Letter: Slavery, mistreatment of natives, have deep roots here

Posted 6/30/20

To the editor:

I found all the letters on your June 11 opinion page to be courageous and thought provoking, and they stirred me to continue my efforts to get justice for our indigenous people …

This item is available in full to subscribers.

Please log in to continue

Log in

Not a subscriber?


Start a Subscription

Sign up to start a subscription today! Click here to see your options.

Purchase a day pass

Purchase 24 hours of website access for $2. Click here to continue

Day pass subscribers

Are you a day pass subscriber who needs to log in? Click here to continue.


Letter: Slavery, mistreatment of natives, have deep roots here

Posted

To the editor:

I found all the letters on your June 11 opinion page to be courageous and thought provoking, and they stirred me to continue my efforts to get justice for our indigenous people — called Indians by white settlers.

Indians are from India, nor are they Americans. The name America was slapped on this country by marauding Europeans looking for gold and the “Fountain of Youth,” and slaughtering anyone who got in their way, the indigenous population be damned,

They felt their Christian God approved of their white supremacy. Wave after wave of what is now thought of as immigrants came to take native land. In our time it was the Puritans who left Europe in a wobbly ship carrying a hundred or so pilgrims and a goat or two.

They came to practice freedom of religion and then didn't allow any freedom of religion at all. They felt that their God gave the white man permission to wipe out the indigenous population so that only they could be the masters of their own destiny.

This sad history, along with the horrors of slavery and its aftermath, would break any god's heart.

Injustice of every kind is, thankfully, being faced more honestly than ever before. That injustice was being dealt the natives well before the ships left Bristol, RI, carrying barrels to fill with rum in the Caribbean before they set off for Africa to pick up as many black human beings as they could cram on along with the rum. Then, back in Bristol, they they would sell both the slaves and the rum — a perfect triangle as they called it. No one really knows how many thousands of ships left Bristol carrying their home made rum barrels.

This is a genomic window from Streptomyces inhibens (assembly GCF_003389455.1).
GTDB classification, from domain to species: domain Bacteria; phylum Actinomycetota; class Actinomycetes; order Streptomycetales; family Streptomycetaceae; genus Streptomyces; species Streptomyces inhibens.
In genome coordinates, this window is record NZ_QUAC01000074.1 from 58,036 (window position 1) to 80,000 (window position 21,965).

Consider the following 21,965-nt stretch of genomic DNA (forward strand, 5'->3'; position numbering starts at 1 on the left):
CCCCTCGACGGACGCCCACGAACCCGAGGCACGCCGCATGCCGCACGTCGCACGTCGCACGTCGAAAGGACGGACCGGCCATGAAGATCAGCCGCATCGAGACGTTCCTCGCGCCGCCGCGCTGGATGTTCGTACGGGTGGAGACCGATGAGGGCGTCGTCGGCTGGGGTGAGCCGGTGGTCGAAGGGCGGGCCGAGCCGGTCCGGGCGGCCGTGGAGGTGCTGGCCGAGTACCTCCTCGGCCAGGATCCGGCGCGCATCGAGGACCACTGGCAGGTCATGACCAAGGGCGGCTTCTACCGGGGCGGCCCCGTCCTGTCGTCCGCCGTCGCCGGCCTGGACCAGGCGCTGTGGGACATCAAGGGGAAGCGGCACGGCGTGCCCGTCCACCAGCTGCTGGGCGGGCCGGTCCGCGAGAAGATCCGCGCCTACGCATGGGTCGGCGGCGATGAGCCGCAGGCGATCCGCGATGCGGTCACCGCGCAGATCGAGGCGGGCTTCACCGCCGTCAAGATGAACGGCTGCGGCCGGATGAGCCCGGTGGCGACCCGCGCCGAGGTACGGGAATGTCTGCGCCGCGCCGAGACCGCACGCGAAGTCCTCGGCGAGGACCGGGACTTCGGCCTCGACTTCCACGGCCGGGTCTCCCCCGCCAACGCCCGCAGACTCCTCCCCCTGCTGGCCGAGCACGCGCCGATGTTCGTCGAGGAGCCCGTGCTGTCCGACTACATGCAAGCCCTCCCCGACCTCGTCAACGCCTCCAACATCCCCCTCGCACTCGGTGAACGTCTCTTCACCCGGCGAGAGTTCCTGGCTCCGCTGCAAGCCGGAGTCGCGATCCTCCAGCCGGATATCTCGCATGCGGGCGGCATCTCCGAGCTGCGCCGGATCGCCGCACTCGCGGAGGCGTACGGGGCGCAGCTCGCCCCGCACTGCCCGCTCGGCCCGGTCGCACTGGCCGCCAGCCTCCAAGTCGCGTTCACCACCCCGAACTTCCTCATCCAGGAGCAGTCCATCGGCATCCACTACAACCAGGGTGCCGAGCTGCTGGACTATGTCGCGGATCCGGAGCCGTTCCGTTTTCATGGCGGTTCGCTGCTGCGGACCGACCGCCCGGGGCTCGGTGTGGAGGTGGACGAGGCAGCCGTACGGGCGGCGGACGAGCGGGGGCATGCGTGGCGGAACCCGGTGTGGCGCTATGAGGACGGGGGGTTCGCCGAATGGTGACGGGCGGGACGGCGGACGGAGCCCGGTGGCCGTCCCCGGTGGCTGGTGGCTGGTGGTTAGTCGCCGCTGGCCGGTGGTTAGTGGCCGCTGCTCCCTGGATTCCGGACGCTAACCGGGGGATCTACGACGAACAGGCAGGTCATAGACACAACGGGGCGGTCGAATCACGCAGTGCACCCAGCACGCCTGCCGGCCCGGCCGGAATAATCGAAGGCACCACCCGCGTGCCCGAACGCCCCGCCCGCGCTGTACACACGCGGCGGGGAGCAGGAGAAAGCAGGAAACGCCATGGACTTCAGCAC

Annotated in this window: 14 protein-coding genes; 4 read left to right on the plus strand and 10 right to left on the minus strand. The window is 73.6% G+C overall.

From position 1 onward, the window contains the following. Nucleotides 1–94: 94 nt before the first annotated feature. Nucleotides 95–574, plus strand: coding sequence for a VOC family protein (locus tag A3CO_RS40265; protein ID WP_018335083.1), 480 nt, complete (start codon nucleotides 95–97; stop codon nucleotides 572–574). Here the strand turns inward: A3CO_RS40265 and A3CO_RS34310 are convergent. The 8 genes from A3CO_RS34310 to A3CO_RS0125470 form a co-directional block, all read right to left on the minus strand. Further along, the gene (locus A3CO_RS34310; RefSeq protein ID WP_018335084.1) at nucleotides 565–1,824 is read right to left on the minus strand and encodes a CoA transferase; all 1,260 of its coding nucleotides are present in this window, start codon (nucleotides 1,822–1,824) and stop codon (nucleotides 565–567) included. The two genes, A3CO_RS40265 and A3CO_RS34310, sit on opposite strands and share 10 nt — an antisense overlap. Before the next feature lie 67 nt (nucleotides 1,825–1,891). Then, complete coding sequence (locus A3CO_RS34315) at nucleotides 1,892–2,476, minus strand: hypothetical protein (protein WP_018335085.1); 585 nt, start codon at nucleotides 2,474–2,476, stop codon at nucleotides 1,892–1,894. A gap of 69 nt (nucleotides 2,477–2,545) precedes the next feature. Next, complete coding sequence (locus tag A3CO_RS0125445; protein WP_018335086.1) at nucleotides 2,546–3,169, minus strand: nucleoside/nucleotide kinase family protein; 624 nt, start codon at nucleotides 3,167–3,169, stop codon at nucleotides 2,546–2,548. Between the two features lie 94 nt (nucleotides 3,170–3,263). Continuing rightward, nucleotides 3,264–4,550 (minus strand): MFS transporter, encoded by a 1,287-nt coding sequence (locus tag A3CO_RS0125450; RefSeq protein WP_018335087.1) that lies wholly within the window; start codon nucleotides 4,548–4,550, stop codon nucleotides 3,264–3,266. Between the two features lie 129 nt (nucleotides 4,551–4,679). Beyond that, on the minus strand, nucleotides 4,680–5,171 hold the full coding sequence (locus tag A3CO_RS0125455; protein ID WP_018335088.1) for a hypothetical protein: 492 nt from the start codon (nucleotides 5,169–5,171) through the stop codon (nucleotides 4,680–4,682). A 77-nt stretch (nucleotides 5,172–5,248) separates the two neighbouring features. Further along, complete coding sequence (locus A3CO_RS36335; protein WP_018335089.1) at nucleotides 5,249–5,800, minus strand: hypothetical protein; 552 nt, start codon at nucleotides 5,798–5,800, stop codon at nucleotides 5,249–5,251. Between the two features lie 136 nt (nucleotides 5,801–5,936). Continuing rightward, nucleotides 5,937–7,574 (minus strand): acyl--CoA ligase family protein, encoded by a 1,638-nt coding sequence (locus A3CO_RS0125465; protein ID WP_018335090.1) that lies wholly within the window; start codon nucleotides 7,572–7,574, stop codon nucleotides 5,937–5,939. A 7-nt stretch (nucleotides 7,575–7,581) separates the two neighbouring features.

Meanwhile, Mr. Brown, in Providence, was one of the biggest slave holders in the north. He donated some of his hundreds of acres of stolen Indian land to found Brown University. He was, I'm sure, very proud of himself.

Isabel Mattia's brilliant letter says it all — we should be grateful to her for helping us into her bright light of knowledge and compassion.

Denise Lyons

Little Compton

2020 by East Bay Newspapers

Barrington · Bristol · East Providence · Little Compton · Portsmouth · Tiverton · Warren · Westport
Meet our staff
Scott Pickering

Scott Pickering has been on the East Bay Newspapers team for more than two decades, since starting as a reporter for the Sakonnet Times. He's been editor of most of the papers, was Managing Editor of all the papers for many years, and became General Manager in 2012. Today he can be found posting to EastBayRI.com, steering news coverage, writing editorials, talking to readers, working with the sales team, collaborating on design, or helping do whatever it takes to get the papers out the door. Reach him at spickering@eastbaynewspapers.com.